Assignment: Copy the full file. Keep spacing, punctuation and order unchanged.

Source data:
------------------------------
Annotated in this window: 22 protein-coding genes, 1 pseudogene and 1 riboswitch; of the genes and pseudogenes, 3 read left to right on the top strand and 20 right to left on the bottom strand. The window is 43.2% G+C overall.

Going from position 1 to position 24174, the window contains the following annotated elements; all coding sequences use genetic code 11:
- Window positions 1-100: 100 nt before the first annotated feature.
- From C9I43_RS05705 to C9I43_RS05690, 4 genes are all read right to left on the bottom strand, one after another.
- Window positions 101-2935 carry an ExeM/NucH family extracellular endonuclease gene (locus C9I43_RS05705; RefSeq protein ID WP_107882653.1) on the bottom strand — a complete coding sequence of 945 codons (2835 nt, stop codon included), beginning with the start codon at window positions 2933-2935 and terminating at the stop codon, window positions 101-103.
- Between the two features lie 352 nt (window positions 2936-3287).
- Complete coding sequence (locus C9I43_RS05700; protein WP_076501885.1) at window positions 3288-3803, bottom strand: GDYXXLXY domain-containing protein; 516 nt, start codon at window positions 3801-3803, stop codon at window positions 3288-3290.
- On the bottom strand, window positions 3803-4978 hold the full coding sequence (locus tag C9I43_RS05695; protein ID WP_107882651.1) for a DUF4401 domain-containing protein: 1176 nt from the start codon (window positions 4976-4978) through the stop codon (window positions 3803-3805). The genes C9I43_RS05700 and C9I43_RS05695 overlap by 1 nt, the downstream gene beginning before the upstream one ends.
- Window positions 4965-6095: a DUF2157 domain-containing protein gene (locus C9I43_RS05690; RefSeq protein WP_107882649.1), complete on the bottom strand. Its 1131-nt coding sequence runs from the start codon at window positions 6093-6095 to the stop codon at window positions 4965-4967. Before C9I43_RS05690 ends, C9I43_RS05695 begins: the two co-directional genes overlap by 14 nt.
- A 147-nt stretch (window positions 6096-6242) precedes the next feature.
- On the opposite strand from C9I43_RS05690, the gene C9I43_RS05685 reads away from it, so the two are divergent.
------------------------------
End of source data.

Annotated in this window: 22 protein-coding genes, 1 pseudogene and 1 riboswitch; of the genes and pseudogenes, 3 read left to right on the top strand and 20 right to left on the bottom strand. The window is 43.2% G+C overall.

Going from position 1 to position 24174, the window contains the following annotated elements; all coding sequences use genetic code 11:
- Window positions 1-100: 100 nt before the first annotated feature.
- From C9I43_RS05705 to C9I43_RS05690, 4 genes are all read right to left on the bottom strand, one after another.
- Window positions 101-2935 carry an ExeM/NucH family extracellular endonuclease gene (locus C9I43_RS05705; RefSeq protein ID WP_107882653.1) on the bottom strand — a complete coding sequence of 945 codons (2835 nt, stop codon included), beginning with the start codon at window positions 2933-2935 and terminating at the stop codon, window positions 101-103.
- Between the two features lie 352 nt (window positions 2936-3287).
- Complete coding sequence (locus C9I43_RS05700; protein WP_076501885.1) at window positions 3288-3803, bottom strand: GDYXXLXY domain-containing protein; 516 nt, start codon at window positions 3801-3803, stop codon at window positions 3288-3290.
- On the bottom strand, window positions 3803-4978 hold the full coding sequence (locus tag C9I43_RS05695; protein ID WP_107882651.1) for a DUF4401 domain-containing protein: 1176 nt from the start codon (window positions 4976-4978) through the stop codon (window positions 3803-3805). The genes C9I43_RS05700 and C9I43_RS05695 overlap by 1 nt, the downstream gene beginning before the upstream one ends.
- Window positions 4965-6095: a DUF2157 domain-containing protein gene (locus C9I43_RS05690; RefSeq protein WP_107882649.1), complete on the bottom strand. Its 1131-nt coding sequence runs from the start codon at window positions 6093-6095 to the stop codon at window positions 4965-4967. Before C9I43_RS05690 ends, C9I43_RS05695 begins: the two co-directional genes overlap by 14 nt.
- A 147-nt stretch (window positions 6096-6242) precedes the next feature.
- On the opposite strand from C9I43_RS05690, the gene C9I43_RS05685 reads away from it, so the two are divergent.